As It Is
8/22/20 - 9/5/20
Feuilleton is pleased to present a solo exhibition of Los Angeles-based artist Nathan Hylden.
Of this new body of work, Hylden writes:
All of the works were made during Covid 19 stay at home orders. Images are taken from the newspaper that I receive daily. Collecting the images is therefore a quotidian practice. The choice of what to cut out is limited to images containing hands. This began before the virus, with an interest in isolating the gesture with a sense of drifting narrative when positioned next to gestural brush strokes, another product of “the hand.” But these images have become especially poignant and ominous since the spread of Covid 19. Our own hands and the hands of others have become both vehicles for and signifiers of an invisible threat. It is often the case that the figure is a political official and that these gestures may imply any number of dubious conversations of the moment. I also enjoy the subtle implication that there is something on their hands.
I crop the images to remove the heads or faces of the figures. For me this not only isolates the hands but takes away the specificity of the image, removing the most important aspects of its context. I welcome both the sense of mystery of the headless figure and the sense of comedy this creates. This has a similar precedent in John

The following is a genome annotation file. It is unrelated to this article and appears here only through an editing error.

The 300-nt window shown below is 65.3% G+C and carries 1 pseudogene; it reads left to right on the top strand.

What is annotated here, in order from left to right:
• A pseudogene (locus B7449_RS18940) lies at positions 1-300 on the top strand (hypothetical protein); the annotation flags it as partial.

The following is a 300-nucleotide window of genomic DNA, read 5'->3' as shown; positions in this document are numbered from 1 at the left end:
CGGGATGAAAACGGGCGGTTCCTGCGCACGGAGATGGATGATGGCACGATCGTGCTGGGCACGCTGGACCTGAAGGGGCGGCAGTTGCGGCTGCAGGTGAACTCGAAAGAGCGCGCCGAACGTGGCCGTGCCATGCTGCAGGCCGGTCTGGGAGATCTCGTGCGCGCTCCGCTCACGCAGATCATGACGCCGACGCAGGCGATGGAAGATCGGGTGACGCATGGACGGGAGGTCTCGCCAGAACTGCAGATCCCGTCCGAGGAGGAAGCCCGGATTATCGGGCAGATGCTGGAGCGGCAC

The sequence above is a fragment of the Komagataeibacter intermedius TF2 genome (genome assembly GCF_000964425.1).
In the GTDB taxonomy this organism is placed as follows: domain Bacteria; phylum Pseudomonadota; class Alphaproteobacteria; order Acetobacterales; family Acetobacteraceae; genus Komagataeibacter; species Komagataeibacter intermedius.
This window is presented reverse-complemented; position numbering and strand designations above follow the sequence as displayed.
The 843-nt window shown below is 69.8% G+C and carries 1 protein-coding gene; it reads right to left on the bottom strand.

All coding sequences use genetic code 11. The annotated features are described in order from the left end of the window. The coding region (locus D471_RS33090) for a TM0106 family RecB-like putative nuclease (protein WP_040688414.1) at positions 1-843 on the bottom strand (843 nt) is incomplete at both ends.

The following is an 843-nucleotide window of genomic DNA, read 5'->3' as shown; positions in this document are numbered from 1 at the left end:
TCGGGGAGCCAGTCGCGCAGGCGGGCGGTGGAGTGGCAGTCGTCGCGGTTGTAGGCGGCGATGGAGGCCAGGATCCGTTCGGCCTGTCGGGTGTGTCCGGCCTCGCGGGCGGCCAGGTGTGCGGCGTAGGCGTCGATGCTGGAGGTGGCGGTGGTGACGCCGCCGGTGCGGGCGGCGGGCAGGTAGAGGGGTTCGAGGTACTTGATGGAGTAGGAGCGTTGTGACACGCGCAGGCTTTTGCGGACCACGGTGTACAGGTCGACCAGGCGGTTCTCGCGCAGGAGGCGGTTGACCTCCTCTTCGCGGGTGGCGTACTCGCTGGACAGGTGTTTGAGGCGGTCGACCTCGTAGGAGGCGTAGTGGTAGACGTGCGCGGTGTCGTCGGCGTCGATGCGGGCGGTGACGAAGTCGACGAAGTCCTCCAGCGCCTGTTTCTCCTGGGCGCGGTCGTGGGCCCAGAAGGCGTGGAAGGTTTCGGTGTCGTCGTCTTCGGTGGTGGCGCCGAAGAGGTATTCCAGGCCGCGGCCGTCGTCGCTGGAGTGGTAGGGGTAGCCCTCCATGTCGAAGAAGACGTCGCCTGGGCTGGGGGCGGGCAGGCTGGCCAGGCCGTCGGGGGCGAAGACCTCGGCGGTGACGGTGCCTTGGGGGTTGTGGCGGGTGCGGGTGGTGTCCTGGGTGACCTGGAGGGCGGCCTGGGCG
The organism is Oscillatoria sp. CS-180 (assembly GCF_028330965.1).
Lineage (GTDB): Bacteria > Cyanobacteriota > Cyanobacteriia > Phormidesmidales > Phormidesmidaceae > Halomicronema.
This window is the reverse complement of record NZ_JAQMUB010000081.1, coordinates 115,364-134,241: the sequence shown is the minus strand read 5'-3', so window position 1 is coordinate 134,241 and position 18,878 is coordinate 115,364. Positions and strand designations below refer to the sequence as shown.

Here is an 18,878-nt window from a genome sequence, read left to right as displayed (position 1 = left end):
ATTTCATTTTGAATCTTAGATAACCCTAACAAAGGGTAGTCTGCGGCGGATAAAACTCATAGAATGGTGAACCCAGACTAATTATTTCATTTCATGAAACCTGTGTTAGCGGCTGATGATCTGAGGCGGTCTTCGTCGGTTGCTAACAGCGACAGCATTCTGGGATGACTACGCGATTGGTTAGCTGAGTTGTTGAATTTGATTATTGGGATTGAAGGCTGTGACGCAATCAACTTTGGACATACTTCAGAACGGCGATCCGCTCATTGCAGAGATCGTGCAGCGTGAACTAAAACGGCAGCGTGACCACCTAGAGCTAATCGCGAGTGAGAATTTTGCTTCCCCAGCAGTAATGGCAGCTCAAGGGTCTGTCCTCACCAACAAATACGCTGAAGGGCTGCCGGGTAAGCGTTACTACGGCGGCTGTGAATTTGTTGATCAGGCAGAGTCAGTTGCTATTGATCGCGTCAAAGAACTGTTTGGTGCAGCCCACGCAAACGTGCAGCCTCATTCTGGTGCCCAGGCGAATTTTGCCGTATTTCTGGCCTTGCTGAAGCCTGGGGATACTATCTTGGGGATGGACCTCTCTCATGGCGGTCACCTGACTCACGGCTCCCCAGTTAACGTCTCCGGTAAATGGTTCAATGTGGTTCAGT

Baldessari's works but I feel like he ultimately put it to use for compositional purposes, looking at the structure. I am more interested in the ambiguity my circumscription of the hand generates. I hope in some way that these images can become abstractions or maybe even non-representational. Loaded signifiers without end.
Nathan Hylden (b. 1978, Fergus Falls, Minnesota) lives and works in Los Angeles. He has had solo exhibitions at the Midway Contemporary, Minneapolis; Kunstverein, Hamburg; Art: Concept, Paris; and Misako & Rosen, Tokyo; König Galerie, Berlin. His work has been included in numerous group exhibitions at venues such as the Palais de Tokyo, Paris; Halle für Kunst & Medien, Graz; Tanya Bonakdar Gallery, New York; La CENTRALE for Contemporary Art, Brussels; Museum Boijmans Van Beuningen, Rotterdam; Gagosian Gallery, New York; Casey Kaplan Gallery, New York; Galerie Thaddaeus Ropac, Paris; and Richard Telles Fine Art, Los Angeles. His works are in the permanent collections of the Whitney Museum of American Art, New York; the Stedelijk Museum, Amsterdam; the Museum of Contemporary Art, Los Angeles; the Henry Art Gallery, Seattle; and the Dallas Museum of Art, Dallas.